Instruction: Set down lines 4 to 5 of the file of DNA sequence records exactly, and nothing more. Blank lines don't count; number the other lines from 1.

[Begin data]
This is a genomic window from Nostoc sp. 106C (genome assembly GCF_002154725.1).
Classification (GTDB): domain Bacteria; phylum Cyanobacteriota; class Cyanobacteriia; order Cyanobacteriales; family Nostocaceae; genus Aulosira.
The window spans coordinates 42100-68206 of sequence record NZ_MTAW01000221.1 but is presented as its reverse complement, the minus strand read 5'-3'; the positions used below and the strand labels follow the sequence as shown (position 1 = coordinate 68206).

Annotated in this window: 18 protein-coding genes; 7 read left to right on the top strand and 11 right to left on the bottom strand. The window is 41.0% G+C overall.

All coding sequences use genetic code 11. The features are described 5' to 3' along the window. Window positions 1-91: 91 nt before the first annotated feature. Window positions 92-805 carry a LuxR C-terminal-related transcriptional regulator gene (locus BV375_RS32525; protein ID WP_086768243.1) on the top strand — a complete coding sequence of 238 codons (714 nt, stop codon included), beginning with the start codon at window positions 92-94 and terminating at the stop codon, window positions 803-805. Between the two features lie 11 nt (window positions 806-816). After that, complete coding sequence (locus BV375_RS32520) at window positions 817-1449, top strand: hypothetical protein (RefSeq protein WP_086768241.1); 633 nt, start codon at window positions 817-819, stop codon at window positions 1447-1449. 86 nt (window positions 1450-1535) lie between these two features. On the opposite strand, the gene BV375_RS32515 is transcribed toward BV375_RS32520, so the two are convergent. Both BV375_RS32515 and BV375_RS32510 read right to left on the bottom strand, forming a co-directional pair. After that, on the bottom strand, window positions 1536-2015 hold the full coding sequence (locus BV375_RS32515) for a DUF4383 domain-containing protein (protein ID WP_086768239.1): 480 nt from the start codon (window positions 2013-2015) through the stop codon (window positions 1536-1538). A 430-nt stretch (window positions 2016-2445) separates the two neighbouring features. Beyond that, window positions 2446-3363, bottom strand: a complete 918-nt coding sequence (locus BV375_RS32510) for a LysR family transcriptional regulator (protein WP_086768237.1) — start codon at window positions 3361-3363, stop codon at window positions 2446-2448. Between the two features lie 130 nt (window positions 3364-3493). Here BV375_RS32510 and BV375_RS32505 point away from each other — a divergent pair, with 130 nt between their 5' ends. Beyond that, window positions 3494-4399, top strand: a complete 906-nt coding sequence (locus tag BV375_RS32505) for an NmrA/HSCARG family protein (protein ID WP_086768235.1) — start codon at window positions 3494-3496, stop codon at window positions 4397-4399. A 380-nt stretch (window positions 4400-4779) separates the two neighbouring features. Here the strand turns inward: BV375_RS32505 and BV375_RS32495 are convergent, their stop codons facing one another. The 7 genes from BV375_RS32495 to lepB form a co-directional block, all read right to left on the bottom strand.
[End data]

Annotated in this window: 18 protein-coding genes; 7 read left to right on the top strand and 11 right to left on the bottom strand. The window is 41.0% G+C overall.

All coding sequences use genetic code 11. The features are described 5' to 3' along the window. Window positions 1-91: 91 nt before the first annotated feature. Window positions 92-805 carry a LuxR C-terminal-related transcriptional regulator gene (locus BV375_RS32525; protein ID WP_086768243.1) on the top strand — a complete coding sequence of 238 codons (714 nt, stop codon included), beginning with the start codon at window positions 92-94 and terminating at the stop codon, window positions 803-805. Between the two features lie 11 nt (window positions 806-816). After that, complete coding sequence (locus BV375_RS32520) at window positions 817-1449, top strand: hypothetical protein (RefSeq protein WP_086768241.1); 633 nt, start codon at window positions 817-819, stop codon at window positions 1447-1449. 86 nt (window positions 1450-1535) lie between these two features. On the opposite strand, the gene BV375_RS32515 is transcribed toward BV375_RS32520, so the two are convergent. Both BV375_RS32515 and BV375_RS32510 read right to left on the bottom strand, forming a co-directional pair. After that, on the bottom strand, window positions 1536-2015 hold the full coding sequence (locus BV375_RS32515) for a DUF4383 domain-containing protein (protein ID WP_086768239.1): 480 nt from the start codon (window positions 2013-2015) through the stop codon (window positions 1536-1538). A 430-nt stretch (window positions 2016-2445) separates the two neighbouring features. Beyond that, window positions 2446-3363, bottom strand: a complete 918-nt coding sequence (locus BV375_RS32510) for a LysR family transcriptional regulator (protein WP_086768237.1) — start codon at window positions 3361-3363, stop codon at window positions 2446-2448. Between the two features lie 130 nt (window positions 3364-3493). Here BV375_RS32510 and BV375_RS32505 point away from each other — a divergent pair, with 130 nt between their 5' ends. Beyond that, window positions 3494-4399, top strand: a complete 906-nt coding sequence (locus tag BV375_RS32505) for an NmrA/HSCARG family protein (protein ID WP_086768235.1) — start codon at window positions 3494-3496, stop codon at window positions 4397-4399. A 380-nt stretch (window positions 4400-4779) separates the two neighbouring features. Here the strand turns inward: BV375_RS32505 and BV375_RS32495 are convergent, their stop codons facing one another. The 7 genes from BV375_RS32495 to lepB form a co-directional block, all read right to left on the bottom strand.